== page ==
suggests restrictive guidelines of antibiotic use are needed. Empiric antibiotic use might be withheld in cases with mild symptoms. In addition, the prescription of antibiotics in the “Watch” (42%), “Reserve” (1.7%) and “Not recommended” (2.3%) groups of the WHO's AWaRe classification system during this pandemic pushed the antibiotic pipeline closer to collapse.
Third, stewardship with monitoring of selected antibiotics should be implemented in outpatient settings. Consistent with significant decline in the community antibiotic use in Canada during the pandemic,
such decline was also observed in Hong Kong, indicating a slowdown of emergence of antimicrobial resistance in the community. However, caution should be taken when extrapolating such a decline globally because the epidemic size and intervention policies vary by region. In Hong Kong, the government adopted a suppress‐and‐lift strategy
such that the antibiotic use in outpatient settings were less driven by COVID-19 itself. However, in regions where the health system was on the brink of collapse, antibiotic use in the community may skyrocket. In addition, caution should be taken when assuming declining use of individual antibiotics. In our cohort, the increasing use of amoxicillin/clavulanic acid probably evidences the treatment of infections in the community, once present, to evade hospitalization in the peri-pandemic period. In fact, an ecological study in England also found that certain broad-spectrum antibiotics were taking up a larger proportion despite an overall decrease in antibiotic use in the community.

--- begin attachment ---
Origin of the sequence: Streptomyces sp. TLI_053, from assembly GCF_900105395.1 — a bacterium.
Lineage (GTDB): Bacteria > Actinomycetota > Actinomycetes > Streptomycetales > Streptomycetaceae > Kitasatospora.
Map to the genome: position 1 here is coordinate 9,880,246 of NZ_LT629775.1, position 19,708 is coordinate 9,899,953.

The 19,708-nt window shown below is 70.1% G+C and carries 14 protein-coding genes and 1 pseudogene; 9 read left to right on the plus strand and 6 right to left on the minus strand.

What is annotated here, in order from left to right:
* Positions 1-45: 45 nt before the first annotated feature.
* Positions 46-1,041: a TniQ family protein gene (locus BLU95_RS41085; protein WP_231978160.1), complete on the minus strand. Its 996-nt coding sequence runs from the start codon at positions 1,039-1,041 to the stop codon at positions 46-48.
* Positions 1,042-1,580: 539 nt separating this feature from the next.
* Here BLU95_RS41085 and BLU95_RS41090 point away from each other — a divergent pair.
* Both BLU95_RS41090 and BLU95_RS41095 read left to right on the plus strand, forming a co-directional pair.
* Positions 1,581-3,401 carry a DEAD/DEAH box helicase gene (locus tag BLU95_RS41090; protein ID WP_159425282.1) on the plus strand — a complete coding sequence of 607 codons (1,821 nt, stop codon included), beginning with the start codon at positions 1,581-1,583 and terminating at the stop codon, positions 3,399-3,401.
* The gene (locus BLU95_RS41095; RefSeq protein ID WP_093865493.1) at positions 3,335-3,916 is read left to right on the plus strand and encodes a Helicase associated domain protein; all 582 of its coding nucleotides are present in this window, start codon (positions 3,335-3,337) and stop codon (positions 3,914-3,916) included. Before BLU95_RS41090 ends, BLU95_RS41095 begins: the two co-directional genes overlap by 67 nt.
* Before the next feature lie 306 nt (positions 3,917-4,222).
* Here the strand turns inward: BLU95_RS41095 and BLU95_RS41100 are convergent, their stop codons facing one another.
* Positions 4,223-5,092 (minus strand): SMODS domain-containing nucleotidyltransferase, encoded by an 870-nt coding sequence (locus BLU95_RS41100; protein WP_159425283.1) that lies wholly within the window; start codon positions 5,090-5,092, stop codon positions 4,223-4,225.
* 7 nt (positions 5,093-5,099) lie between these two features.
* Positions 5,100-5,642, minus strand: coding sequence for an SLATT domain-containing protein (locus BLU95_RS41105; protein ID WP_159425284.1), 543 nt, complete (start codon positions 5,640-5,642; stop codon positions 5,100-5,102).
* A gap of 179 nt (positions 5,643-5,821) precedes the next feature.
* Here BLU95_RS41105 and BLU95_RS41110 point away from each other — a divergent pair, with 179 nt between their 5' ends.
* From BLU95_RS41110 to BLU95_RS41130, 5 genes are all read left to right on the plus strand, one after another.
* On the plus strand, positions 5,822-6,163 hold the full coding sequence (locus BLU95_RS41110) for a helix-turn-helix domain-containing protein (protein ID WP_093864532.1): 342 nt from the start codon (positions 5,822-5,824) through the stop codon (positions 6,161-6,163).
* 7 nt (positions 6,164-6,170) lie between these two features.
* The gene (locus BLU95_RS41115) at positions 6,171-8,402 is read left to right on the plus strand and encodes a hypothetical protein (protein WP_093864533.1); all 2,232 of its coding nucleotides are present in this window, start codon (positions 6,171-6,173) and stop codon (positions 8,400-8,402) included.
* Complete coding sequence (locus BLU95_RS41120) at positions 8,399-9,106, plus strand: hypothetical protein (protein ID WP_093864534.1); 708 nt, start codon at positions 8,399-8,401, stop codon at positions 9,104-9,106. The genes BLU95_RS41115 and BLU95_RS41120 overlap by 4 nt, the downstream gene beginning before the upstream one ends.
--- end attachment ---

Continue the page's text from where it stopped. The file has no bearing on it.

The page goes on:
This study has two limitations. First, we assumed that antibiotics prescribed in the public outpatient settings were unrelated to COVID-19. Though cases, before diagnosis, might have obtained antibiotics for COVID-19 from public outpatient settings, this possibility was minimal because of the intense contact-tracing (and the following quarantine) in place and that hospitalization was the isolation strategy such that treatment of COVID-19 should predominantly take place in hospitals. Second, we only had data from the public healthcare sector such that a complete description of antibiotic use in the community is limited by the lack of data from the private healthcare sector.
Declaration of Competing Interest
The authors declare no conflict of interest.
CRediT authorship contribution statement
Kin On Kwok: Conceptualization, Formal analysis, Data interpretation, Writing original draft. Wan In Wei: Conceptualization, Formal analysis, Data interpretation, Writing original draft. Bosco Hon Ming Ma: Formal analysis, Data interpretation, Writing review & editing. Margaret Ip: Data interpretation, Writing review & editing. Heidi Cheung: Data interpretation, Writing review & editing. Elsie Hui: Data interpretation, Writing review & editing. Arthur Tang: Data interpretation, Writing review & editing. Edward Mcneil: Formal analysis, Data interpretation, Writing review & editing. Samuel Yeung Shan Wong: Conceptualization, Data interpretation, Writing review & editing. Eng Kiong Yeoh: Conceptualization, Data curation, Data interpretation, Writing review & editing.
This work is funded by the Health and Medical Research Fund (Reference Nos. INF-CUHK-1, 17160302, 18170312, CID-CUHK-A, COVID1903008). KOK also thanks General Research Fund (Reference Nos. 14112818, 24104920), Wellcome Trust Fund (United Kingdom, 200861/Z/16/Z), and Group Research Scheme of The Chinese University of Hong Kong. In addition, the authors would like to thank the Hospital Authority and Department of Health for providing the data.